8/10 • 3 - 6 PM
Gene Sauers isn’t wishing ill on anyone Sunday afternoon, but he knows he is going to need some help to earn his second U.S. Senior Open title.
Sauers, who captured the 2016 U.S. Senior Open at Scioto Country Club and lost in a playoff to Colin Montgomerie two years earlier at Oak Tree National, is proving once again that he has an affinity for this event. He starts out Round 4 on the Old Course at Saucon Valley Country Club tied for second with Rob Labritz at 6-under-par 207. The only problem is that he trails the leader, Padraig Harrington, by five strokes.
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“I’ve got to be on my A game,” said Sauers, 59, of Savannah, Ga. “In a major championship, you’ve got to hit fairways and give yourself opportunities. Hit greens and hope that – I don’t want to say anything bad – but hopefully they kind of mess up a bit.”
Harrington, of the Republic of Ireland, appears as though he will be tough to catch. After starting with an even-par 71 in Thursday’s morning drizzle and occasional downpours, he has gone 65-66 to take control of things – so far. Sauers has been impressed watching from a distance.
“Padraig is tearing it up,” said Sauers, who won three times in a long PGA Tour career that also included 46 top-10 finishes. “He’s playing a 6,500-yard golf course and I’m playing a 7,500-yard golf course.”
It’s not as though Sauers is unfamiliar with overcoming challenges. His battle and recovery in 2011 from Stevens–Johnson syndrome – when doctors gave him only a 25-percent chance of survival – was a painful, arduous process involving multiple skin grafts. Having given up pro golf in frustration a few years earlier, Sauers embraced the game again and used it as motivation in his recovery efforts.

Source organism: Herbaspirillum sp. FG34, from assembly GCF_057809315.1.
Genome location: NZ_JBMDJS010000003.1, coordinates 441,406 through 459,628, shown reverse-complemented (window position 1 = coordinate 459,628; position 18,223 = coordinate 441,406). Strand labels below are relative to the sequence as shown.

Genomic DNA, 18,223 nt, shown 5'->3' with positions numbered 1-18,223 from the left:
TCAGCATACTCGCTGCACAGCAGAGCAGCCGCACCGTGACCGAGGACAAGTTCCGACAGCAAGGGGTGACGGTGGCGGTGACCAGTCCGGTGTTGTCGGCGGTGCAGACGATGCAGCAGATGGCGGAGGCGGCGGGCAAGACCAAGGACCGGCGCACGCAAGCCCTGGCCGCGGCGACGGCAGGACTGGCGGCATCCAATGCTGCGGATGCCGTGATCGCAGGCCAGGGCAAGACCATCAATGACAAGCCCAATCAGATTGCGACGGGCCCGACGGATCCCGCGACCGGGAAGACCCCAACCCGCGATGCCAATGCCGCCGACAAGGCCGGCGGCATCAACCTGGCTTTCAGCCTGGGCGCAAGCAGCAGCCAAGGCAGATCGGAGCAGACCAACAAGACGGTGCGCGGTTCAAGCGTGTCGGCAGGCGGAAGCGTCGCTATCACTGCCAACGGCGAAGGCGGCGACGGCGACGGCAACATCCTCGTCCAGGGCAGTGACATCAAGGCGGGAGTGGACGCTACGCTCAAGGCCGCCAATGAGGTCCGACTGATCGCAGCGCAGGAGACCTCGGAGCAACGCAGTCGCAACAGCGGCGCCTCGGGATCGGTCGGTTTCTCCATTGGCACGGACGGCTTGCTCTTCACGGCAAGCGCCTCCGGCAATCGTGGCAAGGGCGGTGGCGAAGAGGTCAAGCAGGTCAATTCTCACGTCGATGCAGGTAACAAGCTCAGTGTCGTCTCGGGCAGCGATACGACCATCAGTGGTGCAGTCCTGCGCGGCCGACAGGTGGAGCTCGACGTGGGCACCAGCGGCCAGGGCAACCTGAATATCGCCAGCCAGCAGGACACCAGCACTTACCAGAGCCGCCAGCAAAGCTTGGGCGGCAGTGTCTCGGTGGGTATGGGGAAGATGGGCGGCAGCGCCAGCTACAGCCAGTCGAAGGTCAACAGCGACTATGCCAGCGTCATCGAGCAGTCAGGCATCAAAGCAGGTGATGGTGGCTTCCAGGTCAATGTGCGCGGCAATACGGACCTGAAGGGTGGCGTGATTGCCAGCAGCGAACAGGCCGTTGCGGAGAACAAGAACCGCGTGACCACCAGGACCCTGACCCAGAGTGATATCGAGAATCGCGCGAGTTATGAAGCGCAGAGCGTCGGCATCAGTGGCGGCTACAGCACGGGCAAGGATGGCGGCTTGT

Interestingly, in both his playoff defeat and his win in this championship, Sauers was taking on a more celebrated player who competed for Europe in multiple Ryder Cups, just as with Harrington. In 2014, Sauers lipped out a birdie bid on the 72nd hole before losing a three-hole aggregate playoff to Montgomerie. In 2016, he overcame a late deficit to Miguel Angel Jimenez of Spain and made a winning 5-foot par putt to win by one stroke over Jimenez, who bogeyed the final hole, and Billy Mayfair.
As Sauers once said about his attitude since putting the illness in the rearview mirror, “Sure, I get frustrated, but I don’t get down. That’s golf, you know. Frustrating game.”
Sauers’ best finish this season on PGA Tour Champions is a tie for second in the ClubCorp Classic in April. It’s one of nine career runner-up finishes on the circuit, with the 2016 Senior Open the lone victory.
“I’m going to need to have a two-shot swing from somewhere in the middle of the round, just to keep me going,” Sauers admitted of his hopes of catching Harrington. “He’s a world-class player, and he’s won a lot. I’m just going to try to hit the ball solid on every shot and give myself chances.”
Ron Driscoll is the senior manager of content for the USGA. Email him at email@example.com.